I've always thought of Benicio del Toro as looking like a bit of a sad sack. I sort of dismissed him as a disheveled rebel wannabe who needed to get some sleep already. Recently, after re-watching his brilliant turn as Javier Rodriquez in 2000's Traffic and his equally mesmerizing performance as Jerry Sunborne in 2007's Things We Lost in the Fire, I was struck by his overpowering screen presence and obvious versatility as an actor.
Del Toro is able to convey more thoughts and emotions through his eyes than many actors can project through pages of dialogue. You only have to look at his eyes in this film to see the heavy strain his character is under, that of a drug-addicted man who has just lost the one person in the world who never gave up on him.
Things We Lost in the Fire is the story of Audrey Burke (Halle Barry) who loses her husband Brian (David Duchovny) when he is killed trying to help a woman who is being beaten by her husband. Duchovny is surprisingly affecting in his brief role as a caring husband and father who, despite his wife's misgivings, maintains a relationship with his childhood friend Jerry Sunborne (Benicio del Toro). Sunborne, once a successful lawyer, is addicted to heroin.
Now with the sudden death of her husband, Audrey is forced to reassess her life. Left alone to raise her two children, Harper (Alexis Llewellyn) and Dory (Micah Berry), she finds herself turning to the person who knew her husband the best — Jerry Sunborne. Audrey allows Jerry to stay in a spare room in the garage. Before long, he begins attending 12-step meetings and seeing some meaning in his life. Jerry also becomes a father figure to Audrey's children.
In time, Audrey become close enough to Jerry to have him hold her so she can go to sleep. He also becomes friends with Brian's timid friend and business associate Howard Glassman (John Caroll Lynch) who gets Jerry exercising and offers him a job in his office.
Though viewers are naturally supposed to feel empathy for Audrey Burke, she is not a sympathetic character. Quick to anger, Audrey blows a gasket when Jerry knows where Harper is when she doesn't show up for school one day, because Brian had told him in confidence that father and daughter sometimes played hooky to go to the movies. I thought Audrey's eyes were going to pop right out of her head when she shrieked at Jerry because he had gotten Dory to stick his head underwater, which Brian could never do. All of these could have been sympathetic moments, but Berry plays the role with such over the top intensity, at times it feels like she's using the Joan Crawford of Mommie Dearest fame as her dramatic acting model. Unlike the easy ebb and flow of emotional turmoil she displayed in 2001's Monster's Ball, Berry seems to struggle with the wide range of emotions Audrey is forced to deal with.
After the water incident with Dory, Audrey asks Jerry to leave the house. Predictably this sends him on a heroin binge. Audrey quickly realizes her mistake and has her brother Neal (Omar Benson Miller) and one of Jerry´s fellow Narcotics Anonymous attendees Kelly (Alison Lohman) help Jerry become clean again and cement his position as a close friend of the Burke family.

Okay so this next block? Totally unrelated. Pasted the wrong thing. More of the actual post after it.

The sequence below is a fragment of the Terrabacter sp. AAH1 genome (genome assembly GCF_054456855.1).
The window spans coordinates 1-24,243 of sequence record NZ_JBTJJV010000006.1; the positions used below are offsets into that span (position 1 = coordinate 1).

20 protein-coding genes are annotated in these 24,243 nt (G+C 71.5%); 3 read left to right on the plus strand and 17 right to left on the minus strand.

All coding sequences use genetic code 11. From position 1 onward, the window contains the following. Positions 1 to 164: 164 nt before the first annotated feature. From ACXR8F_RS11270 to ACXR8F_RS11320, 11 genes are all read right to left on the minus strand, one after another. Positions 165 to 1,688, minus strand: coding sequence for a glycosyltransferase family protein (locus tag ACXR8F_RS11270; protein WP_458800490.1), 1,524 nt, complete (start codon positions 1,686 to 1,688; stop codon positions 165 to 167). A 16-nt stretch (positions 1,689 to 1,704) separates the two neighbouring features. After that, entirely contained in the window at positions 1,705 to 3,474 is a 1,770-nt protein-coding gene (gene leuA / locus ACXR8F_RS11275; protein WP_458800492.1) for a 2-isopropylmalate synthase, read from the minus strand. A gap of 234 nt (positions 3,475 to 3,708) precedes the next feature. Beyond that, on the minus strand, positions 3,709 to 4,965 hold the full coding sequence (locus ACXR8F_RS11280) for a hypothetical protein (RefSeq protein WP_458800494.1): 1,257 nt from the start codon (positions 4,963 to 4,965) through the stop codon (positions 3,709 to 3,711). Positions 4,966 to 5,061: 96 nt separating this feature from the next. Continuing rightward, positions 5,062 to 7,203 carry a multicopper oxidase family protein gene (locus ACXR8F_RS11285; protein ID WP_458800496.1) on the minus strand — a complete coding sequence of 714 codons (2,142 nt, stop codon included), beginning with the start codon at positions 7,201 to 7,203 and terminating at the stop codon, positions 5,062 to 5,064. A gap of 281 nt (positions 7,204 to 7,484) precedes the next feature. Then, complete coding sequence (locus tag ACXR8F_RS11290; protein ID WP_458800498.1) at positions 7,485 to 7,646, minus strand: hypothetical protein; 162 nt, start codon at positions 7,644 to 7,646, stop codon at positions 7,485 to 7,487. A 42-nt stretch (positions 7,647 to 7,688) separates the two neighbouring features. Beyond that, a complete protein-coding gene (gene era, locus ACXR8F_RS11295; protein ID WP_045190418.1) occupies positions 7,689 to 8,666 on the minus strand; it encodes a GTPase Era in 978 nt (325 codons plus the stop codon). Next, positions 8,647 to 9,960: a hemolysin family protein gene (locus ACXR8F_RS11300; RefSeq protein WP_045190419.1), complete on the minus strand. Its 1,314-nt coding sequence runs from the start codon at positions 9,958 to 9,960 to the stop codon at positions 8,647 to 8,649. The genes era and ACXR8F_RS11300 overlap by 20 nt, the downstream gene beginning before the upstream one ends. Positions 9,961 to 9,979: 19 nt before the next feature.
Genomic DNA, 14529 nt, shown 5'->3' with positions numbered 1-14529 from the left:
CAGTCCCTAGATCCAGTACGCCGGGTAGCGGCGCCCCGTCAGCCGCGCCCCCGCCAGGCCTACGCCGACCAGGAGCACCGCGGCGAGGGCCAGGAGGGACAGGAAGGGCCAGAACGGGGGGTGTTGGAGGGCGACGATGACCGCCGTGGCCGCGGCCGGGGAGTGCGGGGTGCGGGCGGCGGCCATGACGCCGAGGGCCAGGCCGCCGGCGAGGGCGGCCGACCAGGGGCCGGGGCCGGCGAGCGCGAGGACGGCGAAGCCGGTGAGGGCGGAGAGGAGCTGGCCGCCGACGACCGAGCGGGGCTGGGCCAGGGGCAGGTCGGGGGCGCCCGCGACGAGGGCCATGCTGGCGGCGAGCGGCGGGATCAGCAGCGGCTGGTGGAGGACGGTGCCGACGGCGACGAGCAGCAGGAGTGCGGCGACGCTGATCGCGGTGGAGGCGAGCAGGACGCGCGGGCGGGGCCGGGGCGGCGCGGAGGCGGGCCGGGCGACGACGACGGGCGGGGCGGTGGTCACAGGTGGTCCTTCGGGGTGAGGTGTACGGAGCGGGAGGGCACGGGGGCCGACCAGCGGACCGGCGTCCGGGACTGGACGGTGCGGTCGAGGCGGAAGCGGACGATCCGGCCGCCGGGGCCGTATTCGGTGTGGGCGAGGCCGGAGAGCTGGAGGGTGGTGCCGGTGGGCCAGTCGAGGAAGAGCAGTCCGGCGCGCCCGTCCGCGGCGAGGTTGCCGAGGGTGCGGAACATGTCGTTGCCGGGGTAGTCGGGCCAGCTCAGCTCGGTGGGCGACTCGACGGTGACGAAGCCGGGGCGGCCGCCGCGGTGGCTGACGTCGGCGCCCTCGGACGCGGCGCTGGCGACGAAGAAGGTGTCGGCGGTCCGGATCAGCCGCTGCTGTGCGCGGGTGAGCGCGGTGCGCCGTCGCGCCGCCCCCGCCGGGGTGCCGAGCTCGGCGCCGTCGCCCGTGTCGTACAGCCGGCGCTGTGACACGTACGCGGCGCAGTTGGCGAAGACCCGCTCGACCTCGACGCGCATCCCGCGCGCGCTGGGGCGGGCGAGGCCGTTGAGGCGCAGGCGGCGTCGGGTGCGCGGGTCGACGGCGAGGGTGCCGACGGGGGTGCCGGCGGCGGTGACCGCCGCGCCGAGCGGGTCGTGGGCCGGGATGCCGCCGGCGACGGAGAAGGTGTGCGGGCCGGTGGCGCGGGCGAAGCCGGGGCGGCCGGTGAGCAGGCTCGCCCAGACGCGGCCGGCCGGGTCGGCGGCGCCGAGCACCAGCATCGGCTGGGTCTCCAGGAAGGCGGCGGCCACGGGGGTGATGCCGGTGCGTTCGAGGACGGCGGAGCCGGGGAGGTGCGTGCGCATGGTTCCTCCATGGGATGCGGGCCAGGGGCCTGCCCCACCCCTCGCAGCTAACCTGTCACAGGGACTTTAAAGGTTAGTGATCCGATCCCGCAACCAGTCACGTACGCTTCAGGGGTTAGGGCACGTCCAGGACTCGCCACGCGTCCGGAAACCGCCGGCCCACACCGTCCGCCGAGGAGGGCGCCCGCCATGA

Director Susanne Bier has made the eyes of del Toro and Berry the overwhelming focus of Things We Lost in the Fire. Bier uses close-up after close-up to reveal emotions. While not as effective for Berry, del Toro's amazingly expressive eyes add to the agony of the scenes in which he is attempting to come off heroin.
While the screenplay by Allan Loeb is an admirable look at loss and the difficulties of drug abuse, the story almost seems a little too flawless at times. Audrey's husband has died tragically, but he has left her with all the money she'll ever need and Jerry is able to safely come off heroin in a garage apartment with just the help of friends. In both of these instances, I doubt few would argue that most times real life doesn't play out that way. For me, some of the unrealistic settings occasionally made it hard to feel the intense level of emotion Bier and Loeb seemed to be looking for. However, despite the weaknesses of The Things We Lost in the Fire, Benicio del Toro delivers a performance worth watching.
Things We Lost in the Fire was shot in 2.35:1 framed 35mm film. The DVD preserves the widescreen format. The sound is presented in English 5.1 Dolby Digital. The DVD also provides French and Spanish 5.1 mixes and subtitles for all three supported languages.
The special features provided with Things We Lost in the Fire are pretty standard fare. "A Discussion About Things We Lost in the Fire" (20:24), features director Susanne Bier, writer Allan Loeb, producer Sam Mendes, and stars Halle Berry and Benicio del Toro discussing their involvement with the film. There is no real behind the scenes footage, but since all the film's principles are involved, the documentary is worth watching. The seven deleted scenes (9:25) can be played collectively of separately. The theatrical trailer is also included.